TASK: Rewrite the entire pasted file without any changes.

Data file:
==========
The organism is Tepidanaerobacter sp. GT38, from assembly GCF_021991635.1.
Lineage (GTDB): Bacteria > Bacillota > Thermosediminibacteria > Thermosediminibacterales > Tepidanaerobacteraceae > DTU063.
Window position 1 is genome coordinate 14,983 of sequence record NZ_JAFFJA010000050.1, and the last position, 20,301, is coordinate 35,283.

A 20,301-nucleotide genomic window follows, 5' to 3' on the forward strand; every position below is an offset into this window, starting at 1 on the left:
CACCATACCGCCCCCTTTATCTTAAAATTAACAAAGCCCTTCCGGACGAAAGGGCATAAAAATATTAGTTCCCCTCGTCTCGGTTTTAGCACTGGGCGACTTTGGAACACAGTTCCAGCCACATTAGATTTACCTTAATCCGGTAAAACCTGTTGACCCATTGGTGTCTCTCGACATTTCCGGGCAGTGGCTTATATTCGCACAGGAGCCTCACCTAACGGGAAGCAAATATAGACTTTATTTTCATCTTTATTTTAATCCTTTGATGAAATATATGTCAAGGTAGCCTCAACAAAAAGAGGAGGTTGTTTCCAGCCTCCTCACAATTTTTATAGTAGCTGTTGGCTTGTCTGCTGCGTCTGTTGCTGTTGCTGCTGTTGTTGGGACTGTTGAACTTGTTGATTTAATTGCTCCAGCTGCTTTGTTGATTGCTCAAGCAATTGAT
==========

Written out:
The organism is Tepidanaerobacter sp. GT38, from assembly GCF_021991635.1.
Lineage (GTDB): Bacteria > Bacillota > Thermosediminibacteria > Thermosediminibacterales > Tepidanaerobacteraceae > DTU063.
Window position 1 is genome coordinate 14,983 of sequence record NZ_JAFFJA010000050.1, and the last position, 20,301, is coordinate 35,283.

A 20,301-nucleotide genomic window follows, 5' to 3' on the forward strand; every position below is an offset into this window, starting at 1 on the left:
CACCATACCGCCCCCTTTATCTTAAAATTAACAAAGCCCTTCCGGACGAAAGGGCATAAAAATATTAGTTCCCCTCGTCTCGGTTTTAGCACTGGGCGACTTTGGAACACAGTTCCAGCCACATTAGATTTACCTTAATCCGGTAAAACCTGTTGACCCATTGGTGTCTCTCGACATTTCCGGGCAGTGGCTTATATTCGCACAGGAGCCTCACCTAACGGGAAGCAAATATAGACTTTATTTTCATCTTTATTTTAATCCTTTGATGAAATATATGTCAAGGTAGCCTCAACAAAAAGAGGAGGTTGTTTCCAGCCTCCTCACAATTTTTATAGTAGCTGTTGGCTTGTCTGCTGCGTCTGTTGCTGTTGCTGCTGTTGTTGGGACTGTTGAACTTGTTGATTTAATTGCTCCAGCTGCTTTGTTGATTGCTCAAGCAATTGAT